I myself became interested in computer graphics, sort of, I was developing Idrija lace-like patterns from cyclometric functions, which I then printed using stars, dots and other symbols on continuous printing paper. Since I wouldn't get anywhere with the usual procedure for student job processing, I waited in the lobby of the computer room in the evening, after eight o'clock. In the evenings and during the night, until seven in the morning, researchers and PhD students, usually from the Jožef Stefan Institute, had the computer available, pre-booked for a few hours, and worked with it on their own. The researcher from the IJS usually had the computer reserved from eight in the evening until ten or eleven and when she got stuck on some programming problem, she needed 10-15 minutes to think about how to proceed and she waved to the student who was waiting in front of the window (me). For some precious minutes I had the machine all to myself. And I got as much done in those few evening hours as I could have normally done in a few weeks. For a tip, when I no longer knew where there would be something wrong in the program, I tested the patience of the professor of programming, Egon Zakrajšek, who was also the director of the Computing Center. When, in the spring of 1971, two of the employees of the Computer Center unexpectedly decided to leave their jobs because of the compulsory military service, two part-time jobs were available, four hours a day. The position was called "assistant programmer", starting monthly salary was 70,000 dinars, later 100,000 dinars (800 Euros in 2021's value). There were 20 applicants and prof. Zakrajšek chose two, the best student in the class (she had an average grade of 4.8 - out of 5) and me, because of those lace-related functions. On the first of my job, he told me to be careful what I was doing. If he would ever catch me with those laces, I would be fired.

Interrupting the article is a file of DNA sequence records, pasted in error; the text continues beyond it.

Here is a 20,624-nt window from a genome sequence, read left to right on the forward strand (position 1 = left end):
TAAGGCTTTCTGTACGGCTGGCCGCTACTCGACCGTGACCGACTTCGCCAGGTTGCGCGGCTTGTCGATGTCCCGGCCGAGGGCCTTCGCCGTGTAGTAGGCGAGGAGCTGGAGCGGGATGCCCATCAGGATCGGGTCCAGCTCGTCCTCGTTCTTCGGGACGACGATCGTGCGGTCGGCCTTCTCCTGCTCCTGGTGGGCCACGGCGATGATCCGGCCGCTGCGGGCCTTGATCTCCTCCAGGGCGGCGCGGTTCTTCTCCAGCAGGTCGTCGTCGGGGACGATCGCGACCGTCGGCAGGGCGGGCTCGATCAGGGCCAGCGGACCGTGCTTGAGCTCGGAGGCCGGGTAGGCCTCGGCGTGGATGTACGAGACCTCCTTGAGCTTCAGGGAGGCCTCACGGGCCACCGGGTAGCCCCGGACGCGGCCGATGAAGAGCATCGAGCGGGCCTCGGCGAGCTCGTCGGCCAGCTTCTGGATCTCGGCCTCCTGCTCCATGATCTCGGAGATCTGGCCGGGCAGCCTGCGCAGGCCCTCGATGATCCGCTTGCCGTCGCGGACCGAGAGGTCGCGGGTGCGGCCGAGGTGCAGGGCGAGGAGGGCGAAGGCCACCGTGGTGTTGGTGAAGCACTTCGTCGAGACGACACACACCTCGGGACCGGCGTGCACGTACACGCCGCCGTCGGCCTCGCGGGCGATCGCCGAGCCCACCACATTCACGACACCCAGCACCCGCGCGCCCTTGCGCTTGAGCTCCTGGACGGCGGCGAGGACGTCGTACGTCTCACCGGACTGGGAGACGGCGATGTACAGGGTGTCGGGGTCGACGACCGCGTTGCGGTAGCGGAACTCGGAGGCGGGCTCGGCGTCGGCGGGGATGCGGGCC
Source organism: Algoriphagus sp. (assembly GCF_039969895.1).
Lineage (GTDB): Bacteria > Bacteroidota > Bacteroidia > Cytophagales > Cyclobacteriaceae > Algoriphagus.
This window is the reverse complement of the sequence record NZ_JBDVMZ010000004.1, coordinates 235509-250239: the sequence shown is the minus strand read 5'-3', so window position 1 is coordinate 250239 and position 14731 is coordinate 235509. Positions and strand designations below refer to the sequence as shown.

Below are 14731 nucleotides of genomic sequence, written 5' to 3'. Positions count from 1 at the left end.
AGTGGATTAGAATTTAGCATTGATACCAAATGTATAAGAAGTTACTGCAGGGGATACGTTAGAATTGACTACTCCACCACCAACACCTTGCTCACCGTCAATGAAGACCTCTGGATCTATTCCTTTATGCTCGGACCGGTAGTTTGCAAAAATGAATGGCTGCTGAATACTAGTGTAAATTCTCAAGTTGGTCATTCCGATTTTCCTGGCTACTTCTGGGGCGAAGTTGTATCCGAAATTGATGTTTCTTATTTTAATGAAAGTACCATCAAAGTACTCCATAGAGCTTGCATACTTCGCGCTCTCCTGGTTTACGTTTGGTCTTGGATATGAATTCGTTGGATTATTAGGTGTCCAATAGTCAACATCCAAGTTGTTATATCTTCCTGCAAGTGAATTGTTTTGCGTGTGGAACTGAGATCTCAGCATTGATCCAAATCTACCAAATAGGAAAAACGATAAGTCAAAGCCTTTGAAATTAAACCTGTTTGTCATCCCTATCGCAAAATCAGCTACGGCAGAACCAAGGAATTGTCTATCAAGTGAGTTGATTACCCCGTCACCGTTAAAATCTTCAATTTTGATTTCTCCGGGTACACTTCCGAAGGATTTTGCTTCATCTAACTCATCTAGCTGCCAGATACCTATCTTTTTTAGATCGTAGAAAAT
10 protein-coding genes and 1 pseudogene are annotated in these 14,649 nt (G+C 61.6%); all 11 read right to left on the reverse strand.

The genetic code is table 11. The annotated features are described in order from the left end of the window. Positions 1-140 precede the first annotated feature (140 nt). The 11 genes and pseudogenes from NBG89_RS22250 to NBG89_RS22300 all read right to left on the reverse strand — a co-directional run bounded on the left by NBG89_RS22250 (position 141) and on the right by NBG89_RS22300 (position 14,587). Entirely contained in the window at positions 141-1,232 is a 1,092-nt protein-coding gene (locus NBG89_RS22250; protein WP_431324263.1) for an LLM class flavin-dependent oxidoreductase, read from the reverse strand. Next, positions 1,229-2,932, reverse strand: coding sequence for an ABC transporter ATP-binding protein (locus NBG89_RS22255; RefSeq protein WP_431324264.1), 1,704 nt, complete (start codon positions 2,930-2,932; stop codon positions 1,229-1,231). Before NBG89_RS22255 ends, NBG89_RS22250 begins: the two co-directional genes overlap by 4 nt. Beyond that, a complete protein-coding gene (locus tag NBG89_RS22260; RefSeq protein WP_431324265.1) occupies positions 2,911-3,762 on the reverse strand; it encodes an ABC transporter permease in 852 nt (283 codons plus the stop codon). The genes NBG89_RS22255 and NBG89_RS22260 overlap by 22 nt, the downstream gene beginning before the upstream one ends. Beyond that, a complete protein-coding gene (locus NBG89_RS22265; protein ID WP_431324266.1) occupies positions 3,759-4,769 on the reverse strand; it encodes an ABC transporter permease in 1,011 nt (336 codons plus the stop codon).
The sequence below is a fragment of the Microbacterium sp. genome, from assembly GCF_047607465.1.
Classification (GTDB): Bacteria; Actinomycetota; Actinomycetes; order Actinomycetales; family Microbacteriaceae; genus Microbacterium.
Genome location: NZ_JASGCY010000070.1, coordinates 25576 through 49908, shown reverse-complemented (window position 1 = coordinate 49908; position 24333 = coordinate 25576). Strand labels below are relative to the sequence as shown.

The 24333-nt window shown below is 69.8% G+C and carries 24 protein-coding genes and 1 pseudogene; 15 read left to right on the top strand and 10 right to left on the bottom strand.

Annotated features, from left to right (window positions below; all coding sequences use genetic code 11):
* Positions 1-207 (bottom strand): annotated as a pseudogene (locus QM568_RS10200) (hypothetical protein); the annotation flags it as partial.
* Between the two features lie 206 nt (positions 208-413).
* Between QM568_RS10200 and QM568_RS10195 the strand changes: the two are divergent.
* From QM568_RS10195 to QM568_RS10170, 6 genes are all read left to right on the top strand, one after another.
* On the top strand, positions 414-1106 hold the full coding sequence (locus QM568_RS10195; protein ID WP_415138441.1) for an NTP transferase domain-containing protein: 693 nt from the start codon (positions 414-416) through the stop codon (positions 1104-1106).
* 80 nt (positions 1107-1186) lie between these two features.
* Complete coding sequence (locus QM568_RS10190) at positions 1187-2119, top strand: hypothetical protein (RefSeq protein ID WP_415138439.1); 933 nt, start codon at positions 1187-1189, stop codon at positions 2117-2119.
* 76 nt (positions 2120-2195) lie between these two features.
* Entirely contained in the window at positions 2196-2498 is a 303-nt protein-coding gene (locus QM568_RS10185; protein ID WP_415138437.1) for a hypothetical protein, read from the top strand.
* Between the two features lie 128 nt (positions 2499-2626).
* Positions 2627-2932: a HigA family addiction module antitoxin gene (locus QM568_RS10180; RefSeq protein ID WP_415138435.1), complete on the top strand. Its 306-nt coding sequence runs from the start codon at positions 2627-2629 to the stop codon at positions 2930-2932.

Later, with the installation of the CDC 6600 supercomputer of the Control Data Corporation (later CDC Cyber 72) in the Central Computing Center of Slovenia (RRC) on Jadranska cesta in Ljubljana (in the adjacent building of the IMFM) things have taken a big turn for the better. The RRC consortium consisted of about ten partners, including the University of Ljubljana, Jožef Stefan Institute, Statistical Office of Slovenia, Ljubljana Clinical Center and the Ljubljana Dairies. It could be accessed remotely, through a net of terminals and also through the reception desk on site, where one could submit cards for batch processing and also collect the printed results. There was a fast printer, which could handle several thousand pages of output. Customer jobs, submitted through terminals or through the on-site card reader were stored in the so-called input queue on the computer's disk, usually there were several hundred jobs in the queue. They had different priorities, depending also on how much of the supercomputer's processing time the partner, for example the Clinical Center, which had a little more than 3% share, had already used that particular day. If the partner already reached its quota, its jobs remained in the queue until the next day. After a job was processed, its results ended up in the output queue on disk, where they remained until being printed, either centrally or locally, on a terminal. There were around 15 terminals, later more, which consisted of a keyboard with a screen, a card reader and a line printer. Terminals had a disk drive, but its only task was keeping the terminal going. On the screen, the terminal operator could watch both queues of the supercomputer, send a transaction from the card reader to the input queue, or send the results from the output queue to the terminal printer. Many more people could access these terminals than could previously access a single computer. The RRC computer costed several million dollars (in 1971), and the terminals about 35,000. In 1972, the IMFM Computing Center was closed so that RRC would not have competition right across the street, employees were offered jobs at RRC, but nobody of us would take the offer. Scientific programming was much more attractive than business, commercial tasks. For some time after the supercomputer installation, both computing centers operated at the same time, and when we, the RC IMFM staff, were having a snack of sandwiches on two benches in front of the building of the Departments of Mathematics and Physics, people from RRC were passing by, across the parking lot between the two buildings, on their way to the cafeteria at the Jožef Stefan Institute, situated on the other, western side of the street. They all wore white coats, probably to look more "scientific". We were dressed as usual, there was no dress code. When our director, Egon Zakrajšek, saw the RRC people, he warned us loudly: "Watch out, guys, the butchers are coming" (butchers also wear white coats) and we laughed, the passers-by certainly did not. The work at RRC was mostly commercial, business programming, done in the COBOL language, where every program was a single giant sausage, while we worked for science and industry, in FORTRAN (later STRUCTRAN), suitable for structured programming where the main the program was short, and all the weight was put to a tree of subroutines and functions with which it was possible to break the task into more transparent, well manageable small parts.